"He's too green to do your club much good, but I believe if I taught him what I know, I might make a pitcher out of him in a couple of years. He's not worth it now, but I'm willing to give you $1,000 ($25,867 today) for him." Adrian "Cap" Anson to Gus Schmelz on the ability of Cy Young.
"Cap, you can keep your thousand and we'll keep the rube." - Schmelz's reply.
On today's date, March 29 in 1867, Denton True "Cy" Young was born in the tiny farming community of Gilmore in East Central Ohio. The above quoted Anson was the player/ manager of the Chicago Cubs, and Schmelz was the manager of Young's team, the Cleveland Spiders. Schmelz was wise to turn Anson down, because Young would go on to become, in the view of many observers the greatest pitcher in baseball history, winning 511 games, a record which stands to this day. Oddly enough, he also holds the all-time record for the most games ever lost by a major league pitcher, 316. But in 1956, a year after Young's death Baseball Commisioner Ford Frick created the Cy Young Award to honor baseballs' best pitcher for the previous season. And his best years came just after a former owner was getting rid of him.
Young's Early Career - A New Hard Thrower on the Scene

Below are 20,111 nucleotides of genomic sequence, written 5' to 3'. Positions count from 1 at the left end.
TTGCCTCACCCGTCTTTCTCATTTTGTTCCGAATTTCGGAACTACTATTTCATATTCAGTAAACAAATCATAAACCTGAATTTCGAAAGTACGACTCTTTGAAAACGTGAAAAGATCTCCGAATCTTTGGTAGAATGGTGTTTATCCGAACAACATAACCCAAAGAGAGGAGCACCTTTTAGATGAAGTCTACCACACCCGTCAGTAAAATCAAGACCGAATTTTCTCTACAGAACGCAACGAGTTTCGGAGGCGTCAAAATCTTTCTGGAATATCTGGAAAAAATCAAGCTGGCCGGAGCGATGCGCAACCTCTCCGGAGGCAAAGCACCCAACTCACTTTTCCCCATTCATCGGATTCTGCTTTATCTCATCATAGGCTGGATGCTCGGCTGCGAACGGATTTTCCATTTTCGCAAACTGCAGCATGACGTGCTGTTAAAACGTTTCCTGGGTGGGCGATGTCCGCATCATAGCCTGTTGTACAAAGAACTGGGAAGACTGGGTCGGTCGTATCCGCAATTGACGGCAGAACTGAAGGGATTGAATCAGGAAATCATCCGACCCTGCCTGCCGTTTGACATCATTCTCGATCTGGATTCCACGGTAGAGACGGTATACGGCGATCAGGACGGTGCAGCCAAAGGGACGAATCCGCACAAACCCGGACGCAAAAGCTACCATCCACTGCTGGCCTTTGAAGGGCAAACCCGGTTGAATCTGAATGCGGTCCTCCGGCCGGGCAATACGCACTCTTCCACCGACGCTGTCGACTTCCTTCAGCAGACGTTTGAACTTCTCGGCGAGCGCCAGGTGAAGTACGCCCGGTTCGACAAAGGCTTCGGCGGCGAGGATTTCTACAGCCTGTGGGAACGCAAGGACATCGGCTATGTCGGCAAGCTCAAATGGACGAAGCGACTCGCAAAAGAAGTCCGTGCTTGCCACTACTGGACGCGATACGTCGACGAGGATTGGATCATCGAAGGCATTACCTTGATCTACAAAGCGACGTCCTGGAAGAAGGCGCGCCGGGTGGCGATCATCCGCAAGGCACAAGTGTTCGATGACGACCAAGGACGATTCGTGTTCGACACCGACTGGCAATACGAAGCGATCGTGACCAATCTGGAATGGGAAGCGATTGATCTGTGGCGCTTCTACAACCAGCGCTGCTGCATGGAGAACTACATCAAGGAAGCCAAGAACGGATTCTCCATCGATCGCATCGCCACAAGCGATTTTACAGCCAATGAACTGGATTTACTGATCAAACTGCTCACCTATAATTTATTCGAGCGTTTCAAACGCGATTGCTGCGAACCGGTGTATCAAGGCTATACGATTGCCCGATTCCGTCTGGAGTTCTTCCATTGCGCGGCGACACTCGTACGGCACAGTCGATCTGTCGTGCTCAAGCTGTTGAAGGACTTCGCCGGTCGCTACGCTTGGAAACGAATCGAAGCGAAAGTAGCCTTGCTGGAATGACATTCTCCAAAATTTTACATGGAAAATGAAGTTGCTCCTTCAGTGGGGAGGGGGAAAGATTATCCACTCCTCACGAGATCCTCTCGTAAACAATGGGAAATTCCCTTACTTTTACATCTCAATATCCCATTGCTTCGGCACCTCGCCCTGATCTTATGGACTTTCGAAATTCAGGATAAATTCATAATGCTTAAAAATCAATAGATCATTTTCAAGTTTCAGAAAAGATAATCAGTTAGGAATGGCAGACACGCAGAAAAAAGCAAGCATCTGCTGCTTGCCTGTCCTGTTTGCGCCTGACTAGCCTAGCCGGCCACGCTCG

Young Moves to the American League - "Don't Make Him Mad!!"
In what is clearly a cautionary tale to employers who would seek to belittle, or otherwise bully employees on their way to the opposition, Robison made no great effort to hold onto Young saying that "Young is through. In the new bush league he may last another year, but we couldn't have used him." Young was decidedly put out by this remark, saying that he "would not work for Frank Robison again even if (he) offered (me) $10,000.00". Young went on to back up his talk by leading the league that year in the "Triple Crown" categories of wins, strikeouts and ERA.
Boston went on to face the Pittsburgh Pirates in the first modern World Series in 1903, with Young pitching the first World Series game ever. Boston wound up winning the Series 5 games to three, with Young compiling a 2–1 record and a 1.85 ERA in four appearances, In 1904, Young completed the first "Perfect Game" in American League history as a part of an incredible pitching streak. Young set major league records for the most consecutive scoreless innings pitched and the most consecutive innings without allowing a hit; that last record remaining unbroken ever since at 25.1 innings, or 76 hitless batters.Even after allowing a hit, Young's scoreless streak reached a then-record 45 shutout innings. Clearly Robison had exposed himself as a first rate baseball boob by dissing a prize prospect just before he became prized. The moral: don't make him mad just before you kick him out!!
Later Years and Retirement... Cy Young's Overpowering Legacy
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